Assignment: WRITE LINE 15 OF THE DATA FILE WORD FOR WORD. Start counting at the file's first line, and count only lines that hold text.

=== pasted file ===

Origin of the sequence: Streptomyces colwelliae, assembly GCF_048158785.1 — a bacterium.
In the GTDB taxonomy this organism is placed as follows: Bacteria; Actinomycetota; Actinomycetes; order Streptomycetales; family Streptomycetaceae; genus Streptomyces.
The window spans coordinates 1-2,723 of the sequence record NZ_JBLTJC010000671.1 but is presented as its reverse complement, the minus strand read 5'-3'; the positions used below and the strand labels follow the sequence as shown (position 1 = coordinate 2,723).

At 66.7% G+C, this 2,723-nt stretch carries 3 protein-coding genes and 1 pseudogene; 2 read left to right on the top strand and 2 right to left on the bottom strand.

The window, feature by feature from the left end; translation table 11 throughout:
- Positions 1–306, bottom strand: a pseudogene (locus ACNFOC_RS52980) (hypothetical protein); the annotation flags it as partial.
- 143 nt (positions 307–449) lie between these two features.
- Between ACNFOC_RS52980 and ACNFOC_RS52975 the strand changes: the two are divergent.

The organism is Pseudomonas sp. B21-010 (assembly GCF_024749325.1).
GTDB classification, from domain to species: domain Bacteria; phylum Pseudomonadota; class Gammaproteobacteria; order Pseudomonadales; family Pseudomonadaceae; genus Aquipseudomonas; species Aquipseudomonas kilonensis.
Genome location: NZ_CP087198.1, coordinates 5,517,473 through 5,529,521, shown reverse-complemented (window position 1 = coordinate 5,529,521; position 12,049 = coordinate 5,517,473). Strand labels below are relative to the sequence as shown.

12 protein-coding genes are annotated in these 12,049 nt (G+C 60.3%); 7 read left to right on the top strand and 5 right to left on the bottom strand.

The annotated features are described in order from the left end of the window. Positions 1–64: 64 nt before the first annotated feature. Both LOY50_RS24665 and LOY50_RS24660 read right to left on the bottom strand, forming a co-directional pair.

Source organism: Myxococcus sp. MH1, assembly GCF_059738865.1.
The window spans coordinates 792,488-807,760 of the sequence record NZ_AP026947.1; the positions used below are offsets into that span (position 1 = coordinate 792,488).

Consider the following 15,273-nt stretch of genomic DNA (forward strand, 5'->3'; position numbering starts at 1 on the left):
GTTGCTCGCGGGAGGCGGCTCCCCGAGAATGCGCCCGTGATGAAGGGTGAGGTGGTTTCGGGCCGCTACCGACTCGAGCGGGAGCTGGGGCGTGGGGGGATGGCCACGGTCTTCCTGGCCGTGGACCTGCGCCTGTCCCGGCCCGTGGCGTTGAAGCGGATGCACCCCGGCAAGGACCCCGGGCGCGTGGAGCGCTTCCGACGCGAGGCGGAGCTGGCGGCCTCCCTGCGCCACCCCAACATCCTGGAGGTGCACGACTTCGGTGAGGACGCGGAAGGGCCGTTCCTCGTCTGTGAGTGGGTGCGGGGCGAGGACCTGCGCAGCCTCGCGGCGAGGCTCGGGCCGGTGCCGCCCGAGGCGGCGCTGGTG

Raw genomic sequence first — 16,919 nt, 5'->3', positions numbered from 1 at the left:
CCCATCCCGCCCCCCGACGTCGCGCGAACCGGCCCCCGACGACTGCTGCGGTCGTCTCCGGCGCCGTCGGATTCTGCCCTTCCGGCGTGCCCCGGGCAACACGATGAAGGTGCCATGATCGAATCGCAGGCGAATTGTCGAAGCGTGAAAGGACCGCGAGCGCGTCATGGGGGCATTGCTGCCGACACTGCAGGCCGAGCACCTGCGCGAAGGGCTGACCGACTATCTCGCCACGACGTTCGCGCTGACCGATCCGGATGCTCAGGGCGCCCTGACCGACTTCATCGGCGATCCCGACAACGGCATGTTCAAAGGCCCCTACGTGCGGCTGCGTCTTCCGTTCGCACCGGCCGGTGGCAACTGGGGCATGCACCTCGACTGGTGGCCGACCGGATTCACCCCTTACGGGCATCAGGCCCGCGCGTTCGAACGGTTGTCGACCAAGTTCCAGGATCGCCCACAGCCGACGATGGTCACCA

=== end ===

The window spans coordinates 792,488-807,760 of the sequence record NZ_AP026947.1; the positions used below are offsets into that span (position 1 = coordinate 792,488).